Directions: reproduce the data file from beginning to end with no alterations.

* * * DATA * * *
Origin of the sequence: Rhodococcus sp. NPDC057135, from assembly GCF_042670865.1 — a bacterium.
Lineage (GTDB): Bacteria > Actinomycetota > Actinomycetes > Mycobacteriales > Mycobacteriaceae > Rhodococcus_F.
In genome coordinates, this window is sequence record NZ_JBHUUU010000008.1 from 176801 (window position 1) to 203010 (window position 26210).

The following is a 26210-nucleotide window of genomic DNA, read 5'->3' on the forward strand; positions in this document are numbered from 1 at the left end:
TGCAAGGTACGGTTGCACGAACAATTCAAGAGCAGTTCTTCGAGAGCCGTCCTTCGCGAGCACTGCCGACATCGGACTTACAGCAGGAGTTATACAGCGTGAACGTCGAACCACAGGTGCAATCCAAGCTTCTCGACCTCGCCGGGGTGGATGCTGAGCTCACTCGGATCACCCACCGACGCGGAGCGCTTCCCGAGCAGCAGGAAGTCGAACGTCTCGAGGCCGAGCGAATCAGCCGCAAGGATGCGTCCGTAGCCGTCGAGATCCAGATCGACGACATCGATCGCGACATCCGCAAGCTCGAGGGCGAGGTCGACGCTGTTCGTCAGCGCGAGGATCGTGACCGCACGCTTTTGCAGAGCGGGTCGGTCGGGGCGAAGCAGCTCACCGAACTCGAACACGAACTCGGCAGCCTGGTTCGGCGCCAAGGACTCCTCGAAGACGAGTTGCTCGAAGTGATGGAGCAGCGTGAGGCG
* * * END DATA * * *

Origin of the sequence: Rhodococcus sp. NPDC057135, from assembly GCF_042670865.1 — a bacterium.
Lineage (GTDB): Bacteria > Actinomycetota > Actinomycetes > Mycobacteriales > Mycobacteriaceae > Rhodococcus_F.
In genome coordinates, this window is sequence record NZ_JBHUUU010000008.1 from 176801 (window position 1) to 203010 (window position 26210).

The following is a 26210-nucleotide window of genomic DNA, read 5'->3' on the forward strand; positions in this document are numbered from 1 at the left end:
TGCAAGGTACGGTTGCACGAACAATTCAAGAGCAGTTCTTCGAGAGCCGTCCTTCGCGAGCACTGCCGACATCGGACTTACAGCAGGAGTTATACAGCGTGAACGTCGAACCACAGGTGCAATCCAAGCTTCTCGACCTCGCCGGGGTGGATGCTGAGCTCACTCGGATCACCCACCGACGCGGAGCGCTTCCCGAGCAGCAGGAAGTCGAACGTCTCGAGGCCGAGCGAATCAGCCGCAAGGATGCGTCCGTAGCCGTCGAGATCCAGATCGACGACATCGATCGCGACATCCGCAAGCTCGAGGGCGAGGTCGACGCTGTTCGTCAGCGCGAGGATCGTGACCGCACGCTTTTGCAGAGCGGGTCGGTCGGGGCGAAGCAGCTCACCGAACTCGAACACGAACTCGGCAGCCTGGTTCGGCGCCAAGGACTCCTCGAAGACGAGTTGCTCGAAGTGATGGAGCAGCGTGAGGCG